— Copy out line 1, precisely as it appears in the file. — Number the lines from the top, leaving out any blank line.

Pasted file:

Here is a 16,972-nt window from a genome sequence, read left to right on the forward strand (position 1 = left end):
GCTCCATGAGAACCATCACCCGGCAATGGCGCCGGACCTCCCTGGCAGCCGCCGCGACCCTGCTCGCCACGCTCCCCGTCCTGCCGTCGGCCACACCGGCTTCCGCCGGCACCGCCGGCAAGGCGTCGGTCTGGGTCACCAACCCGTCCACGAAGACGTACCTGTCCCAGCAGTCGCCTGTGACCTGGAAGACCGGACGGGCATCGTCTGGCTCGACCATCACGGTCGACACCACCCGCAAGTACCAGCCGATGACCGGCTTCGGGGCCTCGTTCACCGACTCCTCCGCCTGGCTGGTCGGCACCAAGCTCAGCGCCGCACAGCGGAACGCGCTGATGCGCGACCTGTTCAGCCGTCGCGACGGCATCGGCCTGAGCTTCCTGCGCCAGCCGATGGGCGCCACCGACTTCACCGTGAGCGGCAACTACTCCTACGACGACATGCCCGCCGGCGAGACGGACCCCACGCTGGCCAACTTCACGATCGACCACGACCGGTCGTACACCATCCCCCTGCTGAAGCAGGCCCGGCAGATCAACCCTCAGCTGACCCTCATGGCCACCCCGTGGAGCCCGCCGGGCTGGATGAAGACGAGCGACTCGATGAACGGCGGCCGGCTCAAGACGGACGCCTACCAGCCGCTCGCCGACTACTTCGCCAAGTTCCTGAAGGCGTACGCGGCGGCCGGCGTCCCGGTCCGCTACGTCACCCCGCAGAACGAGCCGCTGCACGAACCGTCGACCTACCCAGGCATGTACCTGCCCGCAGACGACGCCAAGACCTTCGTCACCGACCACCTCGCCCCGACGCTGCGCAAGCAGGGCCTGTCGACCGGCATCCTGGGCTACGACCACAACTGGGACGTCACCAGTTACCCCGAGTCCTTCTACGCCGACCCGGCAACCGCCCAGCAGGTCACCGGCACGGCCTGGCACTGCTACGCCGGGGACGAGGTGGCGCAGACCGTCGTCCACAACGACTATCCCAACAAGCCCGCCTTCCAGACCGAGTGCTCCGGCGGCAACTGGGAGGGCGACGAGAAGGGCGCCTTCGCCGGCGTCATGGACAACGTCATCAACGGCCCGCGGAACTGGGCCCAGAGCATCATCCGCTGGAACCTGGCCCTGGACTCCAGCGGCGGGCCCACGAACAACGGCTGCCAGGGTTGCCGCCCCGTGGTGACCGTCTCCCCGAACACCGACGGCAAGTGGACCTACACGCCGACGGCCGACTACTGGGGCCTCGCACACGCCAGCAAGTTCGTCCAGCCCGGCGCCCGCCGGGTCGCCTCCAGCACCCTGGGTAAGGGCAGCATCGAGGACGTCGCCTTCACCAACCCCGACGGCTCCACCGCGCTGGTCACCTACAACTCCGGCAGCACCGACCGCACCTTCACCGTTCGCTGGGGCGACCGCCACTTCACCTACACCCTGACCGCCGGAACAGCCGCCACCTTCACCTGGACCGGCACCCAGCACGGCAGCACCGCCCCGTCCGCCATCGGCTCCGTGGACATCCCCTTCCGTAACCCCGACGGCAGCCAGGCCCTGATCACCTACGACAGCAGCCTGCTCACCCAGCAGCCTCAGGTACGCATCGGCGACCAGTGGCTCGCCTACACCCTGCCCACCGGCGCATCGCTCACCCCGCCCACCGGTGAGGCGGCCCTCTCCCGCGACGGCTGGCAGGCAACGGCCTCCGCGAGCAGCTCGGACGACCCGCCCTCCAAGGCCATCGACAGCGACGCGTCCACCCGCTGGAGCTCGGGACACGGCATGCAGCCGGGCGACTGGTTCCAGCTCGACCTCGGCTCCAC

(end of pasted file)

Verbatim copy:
Here is a 16,972-nt window from a genome sequence, read left to right on the forward strand (position 1 = left end):